Andrew Luck Ready to Take Next Step into QB Elite with New Cast of Weapons

Kyle J. Rodriguez@@coltsauth_kyleCorrespondent IJuly 11, 2014

Last week, Andrew Luck's ranking among current NFL quarterbacks became a major talking point among NFL media. But Luck, who has been discussed alongside the NFL's "Big Four" (Peyton Manning, Tom Brady, Aaron Rodgers and Drew Brees) in recent rankings, has yet to reach that level statistically. 

The lack of numerical evidence in Luck's corner can be difficult to reconcile, especially for fans of Russell Wilson, Colin Kaepernick and Cam Newton. For those fans, the love for Luck can seem excessive. Last week, I broke down just why Luck is viewed with such optimism, focusing on his knack for comebacks, his underrated dual-threat nature and the unequivocal burden that's been placed on his shoulders. 

But no matter how strong one's feelings are for the quarterback out of Stanford, it's impossible to overlook his less-than-stellar statistical production. Luck put together some impressive bulk totals during his rookie year, breaking Cam Newton's record for most passing yards for a rookie, but his efficiency stats have been subpar and his touchdown numbers lacking. 

Andrew Luck's Rate/Advanced Statistics 2012-2013
Statistic2012 Stat2012 Rank2013 Stat2013 Rank
Passer Rating76.52687.018
Comp. %54.1%3160.2%23
TD %3.7%214.0%22
INT %2.9%221.6%6
Total QBR65.21162.09
Pro-Football-Reference, ESPN, Advanced Football Analytics

The only numbers that favor Luck are those that include win percentage added (WPA) and expected points added (EPA, included in QBR)—another piece of evidence that points to Luck's ability to carry his roster to wins despite less than stellar raw production.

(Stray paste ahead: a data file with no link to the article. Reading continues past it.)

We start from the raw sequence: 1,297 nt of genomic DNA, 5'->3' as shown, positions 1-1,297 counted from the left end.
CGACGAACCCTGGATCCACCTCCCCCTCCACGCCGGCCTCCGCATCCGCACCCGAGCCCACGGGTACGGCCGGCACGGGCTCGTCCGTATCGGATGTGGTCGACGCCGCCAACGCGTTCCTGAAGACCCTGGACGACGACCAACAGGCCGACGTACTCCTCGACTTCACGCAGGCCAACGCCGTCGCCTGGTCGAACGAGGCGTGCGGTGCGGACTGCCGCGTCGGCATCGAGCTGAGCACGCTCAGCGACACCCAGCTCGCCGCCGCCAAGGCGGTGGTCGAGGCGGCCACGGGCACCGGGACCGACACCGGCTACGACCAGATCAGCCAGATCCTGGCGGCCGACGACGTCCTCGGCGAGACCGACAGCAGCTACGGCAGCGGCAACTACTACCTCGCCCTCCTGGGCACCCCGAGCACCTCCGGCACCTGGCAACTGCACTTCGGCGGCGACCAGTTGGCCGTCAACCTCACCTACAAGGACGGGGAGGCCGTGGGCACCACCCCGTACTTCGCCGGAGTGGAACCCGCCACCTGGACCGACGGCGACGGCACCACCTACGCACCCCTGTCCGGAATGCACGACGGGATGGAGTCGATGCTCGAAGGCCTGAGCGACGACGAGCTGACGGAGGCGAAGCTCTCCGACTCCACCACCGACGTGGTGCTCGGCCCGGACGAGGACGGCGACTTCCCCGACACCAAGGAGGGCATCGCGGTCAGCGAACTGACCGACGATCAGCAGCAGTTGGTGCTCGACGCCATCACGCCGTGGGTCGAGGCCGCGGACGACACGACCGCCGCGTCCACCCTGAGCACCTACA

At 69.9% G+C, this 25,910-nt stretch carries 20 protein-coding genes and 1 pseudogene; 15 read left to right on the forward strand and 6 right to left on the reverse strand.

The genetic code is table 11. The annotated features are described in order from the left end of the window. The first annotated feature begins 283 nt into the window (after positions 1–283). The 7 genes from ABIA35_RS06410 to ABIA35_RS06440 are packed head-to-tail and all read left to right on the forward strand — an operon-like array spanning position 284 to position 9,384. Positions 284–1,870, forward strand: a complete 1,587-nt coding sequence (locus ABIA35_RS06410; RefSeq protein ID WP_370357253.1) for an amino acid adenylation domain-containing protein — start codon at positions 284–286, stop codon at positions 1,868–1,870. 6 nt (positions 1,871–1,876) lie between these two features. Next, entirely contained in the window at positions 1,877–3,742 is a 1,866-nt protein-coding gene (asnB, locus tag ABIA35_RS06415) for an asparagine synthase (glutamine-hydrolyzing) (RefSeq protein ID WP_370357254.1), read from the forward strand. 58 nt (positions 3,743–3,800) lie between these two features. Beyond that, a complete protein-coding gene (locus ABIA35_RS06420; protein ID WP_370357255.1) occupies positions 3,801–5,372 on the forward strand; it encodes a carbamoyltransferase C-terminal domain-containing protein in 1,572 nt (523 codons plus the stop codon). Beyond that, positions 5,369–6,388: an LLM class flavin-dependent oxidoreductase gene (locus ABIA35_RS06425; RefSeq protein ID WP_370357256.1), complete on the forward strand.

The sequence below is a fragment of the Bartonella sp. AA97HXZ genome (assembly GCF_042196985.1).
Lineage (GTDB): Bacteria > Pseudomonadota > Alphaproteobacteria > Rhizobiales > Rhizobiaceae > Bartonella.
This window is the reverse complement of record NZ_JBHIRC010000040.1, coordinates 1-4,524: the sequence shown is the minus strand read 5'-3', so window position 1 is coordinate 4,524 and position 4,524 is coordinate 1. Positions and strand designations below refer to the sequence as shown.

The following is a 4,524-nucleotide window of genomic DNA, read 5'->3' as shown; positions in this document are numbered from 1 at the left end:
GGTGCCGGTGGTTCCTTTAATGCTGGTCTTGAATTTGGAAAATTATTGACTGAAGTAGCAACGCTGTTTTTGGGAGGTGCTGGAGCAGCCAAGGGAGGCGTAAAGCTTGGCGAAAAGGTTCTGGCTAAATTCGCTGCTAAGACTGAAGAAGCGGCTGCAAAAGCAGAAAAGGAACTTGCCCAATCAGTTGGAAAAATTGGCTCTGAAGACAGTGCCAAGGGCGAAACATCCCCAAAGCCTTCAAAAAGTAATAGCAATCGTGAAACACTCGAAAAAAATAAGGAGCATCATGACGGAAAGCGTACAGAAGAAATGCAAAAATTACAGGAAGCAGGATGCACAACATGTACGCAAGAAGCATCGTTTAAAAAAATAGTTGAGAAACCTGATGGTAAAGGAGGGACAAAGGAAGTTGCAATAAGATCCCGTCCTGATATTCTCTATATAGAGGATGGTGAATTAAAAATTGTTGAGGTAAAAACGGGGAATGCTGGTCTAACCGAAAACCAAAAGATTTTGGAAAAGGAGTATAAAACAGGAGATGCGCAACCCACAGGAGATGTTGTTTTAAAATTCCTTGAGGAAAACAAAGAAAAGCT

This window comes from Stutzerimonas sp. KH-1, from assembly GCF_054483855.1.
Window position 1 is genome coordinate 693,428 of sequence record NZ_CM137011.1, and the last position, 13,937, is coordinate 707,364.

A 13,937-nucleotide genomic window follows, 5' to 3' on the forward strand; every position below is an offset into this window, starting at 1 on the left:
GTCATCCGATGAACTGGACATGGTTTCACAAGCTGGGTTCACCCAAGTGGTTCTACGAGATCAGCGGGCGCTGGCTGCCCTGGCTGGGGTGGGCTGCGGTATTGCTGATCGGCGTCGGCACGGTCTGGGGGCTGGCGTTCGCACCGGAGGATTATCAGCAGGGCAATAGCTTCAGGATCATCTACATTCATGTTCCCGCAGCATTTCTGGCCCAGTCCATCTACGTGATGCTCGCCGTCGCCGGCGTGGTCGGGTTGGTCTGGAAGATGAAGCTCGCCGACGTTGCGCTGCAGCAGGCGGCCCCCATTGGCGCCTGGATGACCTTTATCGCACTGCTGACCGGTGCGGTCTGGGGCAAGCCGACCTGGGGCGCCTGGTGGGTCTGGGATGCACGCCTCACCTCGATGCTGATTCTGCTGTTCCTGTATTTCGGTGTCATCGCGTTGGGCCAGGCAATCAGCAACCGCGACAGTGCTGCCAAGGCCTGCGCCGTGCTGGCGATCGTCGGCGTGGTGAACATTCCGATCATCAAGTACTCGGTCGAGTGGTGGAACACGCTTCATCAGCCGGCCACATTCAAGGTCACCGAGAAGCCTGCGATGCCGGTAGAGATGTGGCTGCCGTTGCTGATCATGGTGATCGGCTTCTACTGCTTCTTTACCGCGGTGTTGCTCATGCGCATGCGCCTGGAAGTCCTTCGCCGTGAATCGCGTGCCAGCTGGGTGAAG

Despite those numbers, Luck is poised to join the NFL's elite sooner rather rather than later, according to most analysts. Vegas agrees, with OddsChecker listing Luck as having the fifth-best odds to win the Most Valuable Player in 2014 by some sportsbooks. 


An Improved Supporting Cast

The biggest reason for the optimism for Luck in 2014 is his vastly improved supporting cast, namely his receiving corp. 

Before the Colts even started adding players via free agency and the draft, the 2014 season looked to be more promising for Luck. Among players returning from season-ending injuries were Reggie Wayne, Dwayne Allen and Donald Thomas, all of whom were projected to be among the Colts' better starters in 2013. 

Wayne and Allen were particularly depressing losses. Allen, called the Colts' "Secret Superstar" by Pro Football Focus last offseason, was supposed to play a key role in offensive coordinator Pep Hamilton's scheme before going down with a season-ending hip injury in the Colts' Week 1 win over the Oakland Raiders.

I broke down Allen's rookie season prior to last year's opener and was very impressed:

There are tight ends who are better receivers than Allen and tight ends who may be better blockers (although that list is very small), but nobody save Rob Gronkowski (who is a question mark to see the field at this point) has the whole package that Allen possesses.

That's why, especially if he improves just a small amount in 2013, he's already one of the top tight ends in the NFL.'s Chris Wesseling agreed, saying Allen had "the talent and the opportunity to emerge as the AFC's most well-rounded tight end" in 2013.